The probate process and distribution to the heirs can be as short as six months and as long four years depending upon the state laws regarding creditors’ claims, whether there is property to be sold, whether there are tax liabilities, whether there are disputes among heirs, and congestion in the courts.
The executor named in the Will is in charge of this process, and Probate provides an orderly method for administration of the estate. If there is no Will, a personal representative or administrator is appointed by the Probate court to oversee the process. In some cases the executor is also called the personal representative even if there is a Will. The executor is accountable to the beneficiaries and must perform their administrative duties in a fair and legal manner. Probate law generally permits and encourages or provides for partial distribution prior to the final distribution and closing of the estate. During the period of administration; some property and assets (or cash) may be distributed rather than sold during this time. Inheritance tax laws often place the executor or personal representative in charge of filing and making tax payments. Thus, the choice of an executor is an important one. The job of estate administration and accounting must be done regardless of whether an estate goes through the Probate process or Probate is avoided.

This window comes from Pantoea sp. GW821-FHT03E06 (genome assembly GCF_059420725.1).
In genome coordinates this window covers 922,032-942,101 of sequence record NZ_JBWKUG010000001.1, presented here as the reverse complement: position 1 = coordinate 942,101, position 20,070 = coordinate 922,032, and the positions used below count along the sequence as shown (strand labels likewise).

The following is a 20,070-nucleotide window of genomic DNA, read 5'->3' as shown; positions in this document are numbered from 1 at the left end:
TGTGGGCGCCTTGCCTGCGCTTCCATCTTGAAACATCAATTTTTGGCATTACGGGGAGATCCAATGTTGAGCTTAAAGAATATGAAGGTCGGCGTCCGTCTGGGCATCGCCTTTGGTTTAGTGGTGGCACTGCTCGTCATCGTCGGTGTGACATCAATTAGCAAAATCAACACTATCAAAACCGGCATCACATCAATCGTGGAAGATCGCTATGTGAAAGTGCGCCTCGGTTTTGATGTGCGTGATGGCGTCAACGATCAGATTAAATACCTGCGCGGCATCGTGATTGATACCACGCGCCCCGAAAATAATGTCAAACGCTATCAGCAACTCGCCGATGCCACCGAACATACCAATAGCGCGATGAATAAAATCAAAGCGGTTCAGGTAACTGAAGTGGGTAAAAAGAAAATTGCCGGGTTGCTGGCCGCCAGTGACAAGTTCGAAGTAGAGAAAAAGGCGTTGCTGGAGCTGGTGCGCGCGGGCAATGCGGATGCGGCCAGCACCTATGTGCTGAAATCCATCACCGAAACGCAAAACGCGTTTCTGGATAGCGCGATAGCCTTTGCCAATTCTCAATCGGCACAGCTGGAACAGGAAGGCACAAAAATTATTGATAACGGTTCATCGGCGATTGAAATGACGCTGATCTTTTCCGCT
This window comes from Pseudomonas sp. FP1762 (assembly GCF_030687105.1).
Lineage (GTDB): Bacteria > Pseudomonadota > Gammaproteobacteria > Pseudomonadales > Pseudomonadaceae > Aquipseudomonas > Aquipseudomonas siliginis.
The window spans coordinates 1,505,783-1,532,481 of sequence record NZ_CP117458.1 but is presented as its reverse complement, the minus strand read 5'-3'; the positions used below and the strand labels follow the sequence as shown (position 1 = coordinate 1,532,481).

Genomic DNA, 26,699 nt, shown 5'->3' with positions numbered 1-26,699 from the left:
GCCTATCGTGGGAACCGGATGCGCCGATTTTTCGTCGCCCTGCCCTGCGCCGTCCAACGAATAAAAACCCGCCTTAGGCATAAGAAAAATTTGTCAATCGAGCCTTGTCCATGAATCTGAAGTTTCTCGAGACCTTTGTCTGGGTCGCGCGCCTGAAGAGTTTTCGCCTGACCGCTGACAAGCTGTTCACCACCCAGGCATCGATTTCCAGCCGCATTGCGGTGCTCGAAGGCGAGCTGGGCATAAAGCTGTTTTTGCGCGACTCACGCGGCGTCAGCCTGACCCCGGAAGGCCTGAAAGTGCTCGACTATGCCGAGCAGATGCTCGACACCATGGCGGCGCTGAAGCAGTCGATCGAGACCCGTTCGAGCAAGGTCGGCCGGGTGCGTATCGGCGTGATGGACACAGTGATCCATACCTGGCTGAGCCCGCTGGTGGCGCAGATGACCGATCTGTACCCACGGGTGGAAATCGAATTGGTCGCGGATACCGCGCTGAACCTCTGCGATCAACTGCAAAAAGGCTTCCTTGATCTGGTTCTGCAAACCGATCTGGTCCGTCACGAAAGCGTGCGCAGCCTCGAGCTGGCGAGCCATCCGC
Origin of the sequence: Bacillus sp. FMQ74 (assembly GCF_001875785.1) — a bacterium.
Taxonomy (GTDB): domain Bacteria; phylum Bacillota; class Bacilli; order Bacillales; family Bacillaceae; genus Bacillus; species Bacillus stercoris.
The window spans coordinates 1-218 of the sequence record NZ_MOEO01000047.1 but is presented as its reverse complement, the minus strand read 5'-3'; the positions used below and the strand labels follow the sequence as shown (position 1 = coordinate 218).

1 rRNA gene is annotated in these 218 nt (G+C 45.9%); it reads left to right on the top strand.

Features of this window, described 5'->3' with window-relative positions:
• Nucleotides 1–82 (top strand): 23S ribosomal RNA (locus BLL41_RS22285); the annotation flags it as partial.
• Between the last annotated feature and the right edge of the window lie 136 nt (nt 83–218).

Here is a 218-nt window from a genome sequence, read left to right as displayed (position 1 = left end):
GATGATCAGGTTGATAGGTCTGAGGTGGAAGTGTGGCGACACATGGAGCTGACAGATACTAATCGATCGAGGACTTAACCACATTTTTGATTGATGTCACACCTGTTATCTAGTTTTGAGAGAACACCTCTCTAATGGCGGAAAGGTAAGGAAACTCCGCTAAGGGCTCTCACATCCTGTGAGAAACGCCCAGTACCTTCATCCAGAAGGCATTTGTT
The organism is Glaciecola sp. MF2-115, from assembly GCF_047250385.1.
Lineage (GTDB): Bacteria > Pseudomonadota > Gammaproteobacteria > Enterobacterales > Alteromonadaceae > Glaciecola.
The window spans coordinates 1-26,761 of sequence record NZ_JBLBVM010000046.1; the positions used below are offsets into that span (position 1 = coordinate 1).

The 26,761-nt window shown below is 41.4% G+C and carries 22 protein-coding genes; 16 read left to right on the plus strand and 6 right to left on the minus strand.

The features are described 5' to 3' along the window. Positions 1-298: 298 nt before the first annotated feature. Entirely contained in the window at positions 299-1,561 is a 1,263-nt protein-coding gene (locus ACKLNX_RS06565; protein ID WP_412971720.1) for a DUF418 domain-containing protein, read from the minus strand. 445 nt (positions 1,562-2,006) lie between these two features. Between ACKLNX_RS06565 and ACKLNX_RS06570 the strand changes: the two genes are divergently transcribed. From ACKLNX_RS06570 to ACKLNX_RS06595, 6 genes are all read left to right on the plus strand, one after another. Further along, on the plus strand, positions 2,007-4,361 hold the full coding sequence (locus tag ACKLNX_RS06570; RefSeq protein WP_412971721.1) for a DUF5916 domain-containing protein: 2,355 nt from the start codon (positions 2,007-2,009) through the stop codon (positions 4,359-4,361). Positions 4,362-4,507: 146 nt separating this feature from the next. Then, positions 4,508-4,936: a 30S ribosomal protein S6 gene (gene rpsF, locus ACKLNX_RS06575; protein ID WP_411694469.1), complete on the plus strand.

Many U.S. States have adopted the Uniform Probate Code or simplified their probate processes over the years. For more information, read our section on South Carolina Code of Laws: Title 62 – South Carolina Probate Code.
To discuss your legal options, contact us or call our office at (843) 667.0400.